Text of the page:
And notice that Peter doesn’t come in and say, Look, I’m the apostle here, I’m the one who spent three years with Jesus. Jesus called me to run this church and who are you to question me? No. Peter puts his experience before the community. He says – I was in the city of Joppa and I had a vision. In my vision, every unclean food, every unkosher and disgusting thing you can imagine was set before me – sizzling bacon, fried shrimp, snakes, my dog Rover, you name it. And a voice came: Come on, Peter, eat up! And I said: Absolutely not! I would never do anything so disgusting. Yeesh! No! You might imagine the modern version of Peter saying: I had a dream that I was in a gay bar, and someone came up to me and said, Hey there, big fisherman. And I said No! Absolutely not! That’s disgusting! That’s not who I am! This is the response that is expected from a respectable, Godfearing man. It’s how everyone in the Jerusalem congregation would have expected Peter to respond.
But. But then, Peter said, the voice spoke again: What God has called clean, you are not to call unclean. And this happened three times, and each time I said No, and each time I was corrected. And at that very moment I was told that I was being called somewhere. And I remembered when we had breakfast with the risen Jesus on the beach, and he told me: Feed my sheep, and you will be led to places you do not want to go. And I went, and I started speaking, and before I could get out two sentences the Holy Spirit came down. It was just like Pentecost. And I asked myself: Who am I to try to stop what God is doing?
The Lutheran pastor Nadia Bolz-Weber likes to say: Whenever we draw lines, and we separate ourselves on this side of the line from the bad people over there, Jesus simply goes and stands with the people on the other side of the line. Jesus always associates himself with the outcast, the ones labeled sinners, the ones the good religious people look down on and reject. And so, the only way not to be on the other side of the line from Jesus, is to stop drawing lines in the first place.
But human beings are born line-drawers. It’s how we establish our identity, as individuals and especially as groups – this is who we are, this is the circle to which we belong. This congregation has decided, after a whole lot of drama, I know, not to draw a line that excludes LGBT people, and I thank God for that. But it isn’t long before we are tempted to draw another line – we’re not like those close-minded bigots over there, no, not us. Or a line that excludes yet another type of person. It’s what people do, it’s how we’re wired, we can hardly help ourselves.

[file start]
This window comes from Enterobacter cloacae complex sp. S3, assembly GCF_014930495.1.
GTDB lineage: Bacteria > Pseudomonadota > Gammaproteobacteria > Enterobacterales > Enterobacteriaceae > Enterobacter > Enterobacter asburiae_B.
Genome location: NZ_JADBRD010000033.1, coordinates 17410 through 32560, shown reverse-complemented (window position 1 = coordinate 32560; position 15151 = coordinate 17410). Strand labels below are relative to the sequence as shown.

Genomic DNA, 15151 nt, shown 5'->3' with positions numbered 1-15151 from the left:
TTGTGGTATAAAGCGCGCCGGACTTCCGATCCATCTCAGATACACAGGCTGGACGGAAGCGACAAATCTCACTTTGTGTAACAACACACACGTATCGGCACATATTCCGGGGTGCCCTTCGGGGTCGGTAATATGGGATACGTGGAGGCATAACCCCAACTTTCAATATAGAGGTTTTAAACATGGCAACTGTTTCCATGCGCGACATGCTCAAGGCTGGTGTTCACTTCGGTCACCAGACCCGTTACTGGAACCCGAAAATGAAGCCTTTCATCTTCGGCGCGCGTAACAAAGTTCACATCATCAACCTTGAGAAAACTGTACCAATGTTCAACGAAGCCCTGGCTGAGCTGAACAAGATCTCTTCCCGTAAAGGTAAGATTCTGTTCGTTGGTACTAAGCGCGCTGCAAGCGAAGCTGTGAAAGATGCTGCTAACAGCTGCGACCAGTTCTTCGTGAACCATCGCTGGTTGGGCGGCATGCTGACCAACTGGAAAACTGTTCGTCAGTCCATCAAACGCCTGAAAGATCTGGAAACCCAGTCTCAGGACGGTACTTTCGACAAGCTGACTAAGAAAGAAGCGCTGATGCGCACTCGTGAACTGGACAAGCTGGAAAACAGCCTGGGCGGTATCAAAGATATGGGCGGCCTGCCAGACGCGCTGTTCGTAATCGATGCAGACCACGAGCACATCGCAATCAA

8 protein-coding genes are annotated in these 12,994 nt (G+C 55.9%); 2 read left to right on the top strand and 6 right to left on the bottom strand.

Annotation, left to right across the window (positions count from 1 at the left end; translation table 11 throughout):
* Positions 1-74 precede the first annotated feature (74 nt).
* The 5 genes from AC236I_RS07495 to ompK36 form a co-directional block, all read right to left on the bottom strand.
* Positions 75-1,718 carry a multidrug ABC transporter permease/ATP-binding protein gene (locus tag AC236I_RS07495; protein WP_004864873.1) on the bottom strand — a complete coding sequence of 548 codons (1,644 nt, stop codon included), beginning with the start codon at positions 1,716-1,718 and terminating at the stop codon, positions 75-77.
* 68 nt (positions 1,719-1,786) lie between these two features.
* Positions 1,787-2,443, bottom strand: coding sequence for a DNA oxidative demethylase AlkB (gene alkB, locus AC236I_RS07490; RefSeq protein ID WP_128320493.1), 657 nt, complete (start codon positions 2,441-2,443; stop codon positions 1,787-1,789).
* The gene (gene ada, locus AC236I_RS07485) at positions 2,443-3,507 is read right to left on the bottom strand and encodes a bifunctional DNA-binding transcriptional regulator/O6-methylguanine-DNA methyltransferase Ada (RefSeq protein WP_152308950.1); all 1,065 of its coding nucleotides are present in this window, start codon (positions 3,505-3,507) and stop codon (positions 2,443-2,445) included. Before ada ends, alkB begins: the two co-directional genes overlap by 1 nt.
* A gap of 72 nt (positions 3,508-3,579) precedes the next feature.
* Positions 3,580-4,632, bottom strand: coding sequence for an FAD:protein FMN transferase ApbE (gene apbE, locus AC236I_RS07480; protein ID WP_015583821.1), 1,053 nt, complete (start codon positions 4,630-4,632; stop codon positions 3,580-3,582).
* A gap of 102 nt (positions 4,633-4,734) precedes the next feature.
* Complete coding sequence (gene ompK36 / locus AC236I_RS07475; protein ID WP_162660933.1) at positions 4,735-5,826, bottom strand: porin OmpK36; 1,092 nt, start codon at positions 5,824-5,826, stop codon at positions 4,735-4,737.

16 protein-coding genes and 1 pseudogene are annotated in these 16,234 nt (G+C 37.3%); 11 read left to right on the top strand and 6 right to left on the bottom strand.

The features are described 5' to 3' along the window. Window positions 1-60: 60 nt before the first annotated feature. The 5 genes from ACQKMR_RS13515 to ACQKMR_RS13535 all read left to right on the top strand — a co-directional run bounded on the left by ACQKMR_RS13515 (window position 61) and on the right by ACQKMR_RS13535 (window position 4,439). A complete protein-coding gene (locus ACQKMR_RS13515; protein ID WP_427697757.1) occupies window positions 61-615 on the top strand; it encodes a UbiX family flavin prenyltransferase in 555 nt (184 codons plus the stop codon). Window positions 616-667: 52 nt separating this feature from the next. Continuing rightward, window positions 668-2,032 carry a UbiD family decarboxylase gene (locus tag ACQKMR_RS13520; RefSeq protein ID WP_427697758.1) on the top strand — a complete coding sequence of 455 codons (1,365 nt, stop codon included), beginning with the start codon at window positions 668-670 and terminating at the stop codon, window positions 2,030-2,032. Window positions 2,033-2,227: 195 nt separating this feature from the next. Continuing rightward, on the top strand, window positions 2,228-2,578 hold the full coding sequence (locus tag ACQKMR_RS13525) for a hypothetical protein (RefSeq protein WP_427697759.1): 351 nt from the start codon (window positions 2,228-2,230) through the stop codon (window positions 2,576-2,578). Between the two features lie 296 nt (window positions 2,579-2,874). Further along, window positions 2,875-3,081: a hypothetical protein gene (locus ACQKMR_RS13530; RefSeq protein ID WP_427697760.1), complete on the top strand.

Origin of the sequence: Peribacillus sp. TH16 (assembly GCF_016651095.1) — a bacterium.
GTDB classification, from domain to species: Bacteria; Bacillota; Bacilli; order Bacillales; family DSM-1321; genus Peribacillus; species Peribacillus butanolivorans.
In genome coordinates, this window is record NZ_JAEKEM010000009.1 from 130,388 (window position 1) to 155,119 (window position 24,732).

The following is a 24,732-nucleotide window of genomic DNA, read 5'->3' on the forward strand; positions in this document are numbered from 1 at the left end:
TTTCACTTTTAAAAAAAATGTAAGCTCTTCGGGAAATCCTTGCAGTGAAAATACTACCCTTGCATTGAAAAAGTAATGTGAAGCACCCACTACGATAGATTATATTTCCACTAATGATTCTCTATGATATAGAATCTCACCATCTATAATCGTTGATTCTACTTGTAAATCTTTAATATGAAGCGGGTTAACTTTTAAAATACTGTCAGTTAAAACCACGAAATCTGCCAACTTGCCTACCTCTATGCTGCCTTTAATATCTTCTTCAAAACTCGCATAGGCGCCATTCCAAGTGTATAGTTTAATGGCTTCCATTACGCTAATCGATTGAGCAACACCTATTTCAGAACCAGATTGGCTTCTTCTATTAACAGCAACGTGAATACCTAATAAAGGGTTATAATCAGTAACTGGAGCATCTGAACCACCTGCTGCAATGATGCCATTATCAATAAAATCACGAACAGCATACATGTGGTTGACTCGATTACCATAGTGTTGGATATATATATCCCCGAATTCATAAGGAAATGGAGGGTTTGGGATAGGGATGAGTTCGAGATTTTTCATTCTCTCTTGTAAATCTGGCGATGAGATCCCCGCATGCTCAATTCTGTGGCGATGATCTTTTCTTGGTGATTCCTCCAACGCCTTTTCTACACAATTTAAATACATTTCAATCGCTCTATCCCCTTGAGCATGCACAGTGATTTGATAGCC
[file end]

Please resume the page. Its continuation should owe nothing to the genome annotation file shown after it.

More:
Which is why it is so important for us to come here each week to this table. Because it is Christ’s table, not ours. If it were our table, we could decide who belongs and who doesn’t, who is welcome and who is not, who meets the standard and who doesn’t – but when we do that, we know for sure who won’t be here, and that is Jesus. But this is his table, and we are invited here as we are, as the persons God sees and loves whether or not we live up to anybody else’s standards, even if those standards seem to come from the Bible. You are welcome at this table because of what Jesus did for you, exactly as you are, and your neighbors are welcome at this table because of what Jesus did for them, exactly as they are.
All are welcome here, no exceptions. Not because we are so broad-minded and tolerant that we draw a wide arc for the circle of who belongs at our table. I hope we are that open-minded, but that’s not the reason. The reason all are welcome here is that this is not our table, but the table of Jesus Christ, and if Jesus is calling anyone to this table, who are we to stand in God’s way? The people gathered at this table are the one community in this world not created by human beings drawing lines, but by God’s erasing of all lines. The people who share at this table have nothing in common but the Lord who loves each one of us beyond our imagining, who gives divine grace and life to each one of us, and invites us to love one another as we have been loved. We welcome everyone whom God loves to this table, because that’s what this table means.
And so – if only for a few brief moments on a Sunday morning – may we experience what it is like to belong to the communion of the Holy Spirit. The community at Jerusalem heard Peter’s story and said: Then the change of mind that leads to life has been given to these others too! The communion of the Holy Spirit is bigger than we thought. Whenever we participate in that communion, in the first century or in the twenty-first, when we experience that communion across every dividing line that until now we thought to be important, then the change of mind that leads to life is given to us again.